As they have the last three seasons, the Blue Jays will roll into 2018 with Russell Martin as their starting catcher. Like I said, that’s a good thing. Even in a down season, he slashed a .211/.343/.388 line, clubbed 13 bombs, and was rock solid behind the plate. If he’s healthy, Russ will make the team better. But that’s a big if. Can the Jays bank on Russell Martin being healthy?
In February, Martin turns 35 years old. He’s played 1520 games over his 12-season Major League Baseball career. Catching is a taxing position to play and he saw a lot of action in 2015 and 2016 on teams that went on deep playoff runs. In 2017, Martin appeared in 83 games behind the plate thanks to two trips to the disabled list, one for an oblique injury and one for shoulder soreness, and some lingering issues that forced him to the designated hitter slot. He also played a little bit of third base, partially because the team was a disaster and partially because of wear and tear from catching.
There’s obviously no way to predict how Martin’s health will be next season. His injuries in 2017 weren’t related and didn’t require any kind of major off-season surgery, so that’s a positive. It’s simply just the grind of playing such a physically demanding position.
One thing we do know, though, is that the Blue Jays need a better backup catcher option than they had last season. Buuuuuuuuuut the thing about backup catchers is, uh, they’re bad! I bet you can’t even name the backup catcher the Houston Astros had on their roster when they won the World Series earlier this week.
Both Luke Maile and Raffy Lopez are still under control but serve better as organizational depth rather than the second catcher you go into the season with. The free agent market doesn’t exactly boast a bevy of interesting catchers, as Jonathan Lucroy, Alex Avila, and Montero are probably the best options available. With Martin making $20 million, the Jays obviously aren’t going to be ponying up a bunch of cash for a second catcher. And the more money they spend on a backup catcher, the less budget they have to spend on other positions of need, like another starting pitcher, a corner outfielder, and a capable infielder.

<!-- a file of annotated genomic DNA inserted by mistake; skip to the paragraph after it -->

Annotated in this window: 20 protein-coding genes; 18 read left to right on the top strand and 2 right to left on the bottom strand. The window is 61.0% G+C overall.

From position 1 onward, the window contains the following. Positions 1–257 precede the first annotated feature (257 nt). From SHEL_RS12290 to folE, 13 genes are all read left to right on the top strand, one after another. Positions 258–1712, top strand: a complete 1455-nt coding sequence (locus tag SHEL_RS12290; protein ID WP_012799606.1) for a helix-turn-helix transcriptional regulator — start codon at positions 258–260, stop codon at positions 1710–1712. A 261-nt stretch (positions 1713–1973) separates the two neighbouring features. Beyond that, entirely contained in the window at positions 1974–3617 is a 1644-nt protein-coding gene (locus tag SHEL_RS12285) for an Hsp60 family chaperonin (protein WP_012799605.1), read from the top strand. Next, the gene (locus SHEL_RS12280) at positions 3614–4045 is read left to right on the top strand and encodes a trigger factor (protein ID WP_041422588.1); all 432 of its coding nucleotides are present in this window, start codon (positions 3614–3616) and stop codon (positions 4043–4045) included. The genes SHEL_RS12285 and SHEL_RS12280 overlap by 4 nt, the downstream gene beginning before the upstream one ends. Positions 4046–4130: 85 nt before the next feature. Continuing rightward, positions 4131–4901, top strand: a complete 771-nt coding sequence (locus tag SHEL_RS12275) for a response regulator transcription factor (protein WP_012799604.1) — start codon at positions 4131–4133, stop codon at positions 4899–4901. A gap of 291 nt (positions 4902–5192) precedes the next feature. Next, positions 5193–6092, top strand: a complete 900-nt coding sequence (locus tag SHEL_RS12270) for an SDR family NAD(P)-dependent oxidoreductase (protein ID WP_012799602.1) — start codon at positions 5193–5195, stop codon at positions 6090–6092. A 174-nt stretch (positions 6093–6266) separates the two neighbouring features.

An interesting name to watch is Danny Jansen. At this time last year, he wasn’t on anyone’s radar, but after a great showing in the Arizona Fall League and a breakout season in the minors that saw him play in three different levels, Jansen has rocketed up the organization’s depth chart. Between Dunedin, New Hampshire, and Buffalo, Jansen played 104 games and posted an .884 OPS. His profile originally was that of a big, strong catcher with a good glove, so the fact he figured out how to hit is a major plus. There’s also Reese McGuire, who was acquired as a prize for taking on Francisco Liriano’s money, who doesn’t hit well but has an excellent defensive game, and former first round pick Max Pentecost in the system behind Jansen.
It seems likely that given the importance of their other needs, the Jays will opt to go the same route they did last season, bringing in a cheap, veteran backup for Russell Martin. If Martin gets injured, there’s a good chance Jansen or another prospect will be given an extended opportunity at the Major League level.